Wednesday, February 07, 2007

Current Read : David Mamet - Bambi vs Godzilla

While unloading some books at Barnes and Noble a few nights back, a hideous neon cover appeared at the top of the box. I noticed the name David Mamet and decided to look a bit further. Mamet has writetn a more than his fair share of plays and screen plays that have made the silver screen. And while I liked some more than others, I at least have always found the dialogue thoughtful so I decided to pick up a copy of Bambi vs Godzilla

I've only read about 40 pages into the book, but expect to be finished it in rather short time. Mamet tackles his topics in brief 8-10 page chapters or sections, and does not waste any words. He is tackling subjects far and wide throughout Hollywood.

Dark Comedy and Politics - Perhaps the success of Michael Moore's Farenheit 9/11 is due to its excellence not as a documentary but as a comedy. A comedy is teh form in which the unsayable is said, and that, thus, breaks the corrosive cycle of repression.

Victims and Villains - The film The Sum of All Fears discreetly brings the world to the brink of disaster because the Israelis have thoughtlessly misplaced one of their nuclear bombs...I predict a growth of the Jew as monster in the next few years' films. Well, why not? Bedoya and Huston inagurated a few years of the vicious Mexican...Jeremy Kemp et al made the British accent the tocsin of evil effectively for quite a while. So I shall naively opine that perhaps turnabout is fair play and it is merely the Jews' turn in the barrell.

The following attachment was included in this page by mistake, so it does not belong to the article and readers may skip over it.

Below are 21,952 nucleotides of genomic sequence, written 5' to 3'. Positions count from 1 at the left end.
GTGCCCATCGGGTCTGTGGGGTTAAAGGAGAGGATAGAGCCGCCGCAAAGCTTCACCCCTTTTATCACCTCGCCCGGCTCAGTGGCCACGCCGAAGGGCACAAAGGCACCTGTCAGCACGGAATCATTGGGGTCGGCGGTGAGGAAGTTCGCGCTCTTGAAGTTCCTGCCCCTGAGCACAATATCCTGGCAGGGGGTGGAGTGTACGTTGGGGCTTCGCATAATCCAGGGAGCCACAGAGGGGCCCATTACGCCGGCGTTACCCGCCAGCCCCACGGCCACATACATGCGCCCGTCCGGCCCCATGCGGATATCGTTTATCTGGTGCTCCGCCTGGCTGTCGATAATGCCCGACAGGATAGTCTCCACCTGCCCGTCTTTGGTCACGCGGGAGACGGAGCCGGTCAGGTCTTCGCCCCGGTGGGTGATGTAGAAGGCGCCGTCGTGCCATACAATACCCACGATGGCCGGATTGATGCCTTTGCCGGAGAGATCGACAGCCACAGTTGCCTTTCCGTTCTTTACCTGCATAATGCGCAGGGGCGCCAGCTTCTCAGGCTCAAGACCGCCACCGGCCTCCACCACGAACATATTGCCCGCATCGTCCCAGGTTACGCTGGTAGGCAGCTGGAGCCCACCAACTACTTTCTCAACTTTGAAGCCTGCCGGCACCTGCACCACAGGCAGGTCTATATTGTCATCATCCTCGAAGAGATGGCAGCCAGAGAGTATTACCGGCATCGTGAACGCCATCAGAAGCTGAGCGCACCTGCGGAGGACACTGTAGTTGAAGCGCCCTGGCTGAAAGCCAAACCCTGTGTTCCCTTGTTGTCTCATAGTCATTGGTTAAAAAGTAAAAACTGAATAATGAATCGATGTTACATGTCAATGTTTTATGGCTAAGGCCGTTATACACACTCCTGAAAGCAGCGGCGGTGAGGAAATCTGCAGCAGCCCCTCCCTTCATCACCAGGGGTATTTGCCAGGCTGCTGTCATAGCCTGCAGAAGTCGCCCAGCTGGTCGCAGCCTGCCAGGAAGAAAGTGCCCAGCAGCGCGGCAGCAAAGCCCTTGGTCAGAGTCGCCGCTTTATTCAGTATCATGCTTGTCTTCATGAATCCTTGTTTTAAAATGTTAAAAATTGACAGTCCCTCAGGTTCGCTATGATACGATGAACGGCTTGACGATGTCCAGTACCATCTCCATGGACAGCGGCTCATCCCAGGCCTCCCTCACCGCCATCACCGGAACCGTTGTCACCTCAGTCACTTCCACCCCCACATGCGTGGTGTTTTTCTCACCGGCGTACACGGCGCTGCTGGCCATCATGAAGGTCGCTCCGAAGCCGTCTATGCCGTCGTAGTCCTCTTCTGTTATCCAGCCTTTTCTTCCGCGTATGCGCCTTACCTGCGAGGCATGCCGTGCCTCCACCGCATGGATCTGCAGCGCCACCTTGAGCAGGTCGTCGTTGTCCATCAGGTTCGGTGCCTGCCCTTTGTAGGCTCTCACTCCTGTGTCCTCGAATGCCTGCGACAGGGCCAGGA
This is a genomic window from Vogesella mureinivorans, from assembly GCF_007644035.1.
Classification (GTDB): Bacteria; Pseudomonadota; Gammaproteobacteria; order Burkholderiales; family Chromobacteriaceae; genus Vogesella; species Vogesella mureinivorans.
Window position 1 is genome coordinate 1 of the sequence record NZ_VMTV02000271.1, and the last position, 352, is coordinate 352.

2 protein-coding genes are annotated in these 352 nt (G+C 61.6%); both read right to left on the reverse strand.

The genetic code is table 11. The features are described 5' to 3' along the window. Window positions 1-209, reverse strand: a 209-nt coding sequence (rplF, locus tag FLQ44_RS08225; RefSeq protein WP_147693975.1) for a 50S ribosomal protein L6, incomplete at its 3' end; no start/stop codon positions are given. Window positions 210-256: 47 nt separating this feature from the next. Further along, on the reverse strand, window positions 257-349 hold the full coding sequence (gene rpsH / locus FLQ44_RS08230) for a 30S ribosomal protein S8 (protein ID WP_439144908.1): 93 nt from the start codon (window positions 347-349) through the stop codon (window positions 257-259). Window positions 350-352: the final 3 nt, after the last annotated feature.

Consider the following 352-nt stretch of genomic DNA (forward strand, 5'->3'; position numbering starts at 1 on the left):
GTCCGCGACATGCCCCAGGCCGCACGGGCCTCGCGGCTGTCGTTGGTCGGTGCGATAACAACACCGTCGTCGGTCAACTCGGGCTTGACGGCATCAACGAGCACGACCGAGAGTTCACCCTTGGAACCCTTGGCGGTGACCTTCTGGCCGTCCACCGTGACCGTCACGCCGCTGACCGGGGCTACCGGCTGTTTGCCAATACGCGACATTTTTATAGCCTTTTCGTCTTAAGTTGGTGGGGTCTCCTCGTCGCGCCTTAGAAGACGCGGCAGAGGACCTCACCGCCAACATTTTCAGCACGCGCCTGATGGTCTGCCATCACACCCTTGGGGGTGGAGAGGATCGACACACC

Mamet, born into a Jewish family himself, has a lot to say about the Jewish role in Hollywood, at least in this first 40 pages. And he pulls no punches making it at times uncomfortable and eye opening. Perhaps, it's only that way for me because it is simply stuff I had not thought about before.

In a brief chapter titled An American Tragedy Mamet discusses the films The Jazz Singer and The Jolson Story. He uses them to discuss a tight little problem in American films where "the whites teach the blacks how to play jazz" and where "Gregory Peck, a Christian, impersonates a Jew (The Gentlemans Agreement 1947) and lectures his Jewish secretary on her lack of racial pride."

There are planty more moments just in the first 40 pages where Mamet makes ya sit back, pause, and think. And really, that's what I would expect from Mamet in my experiences watching his screenplays on film. I'm hoping the rest of the book lives up to the first 40 pages.

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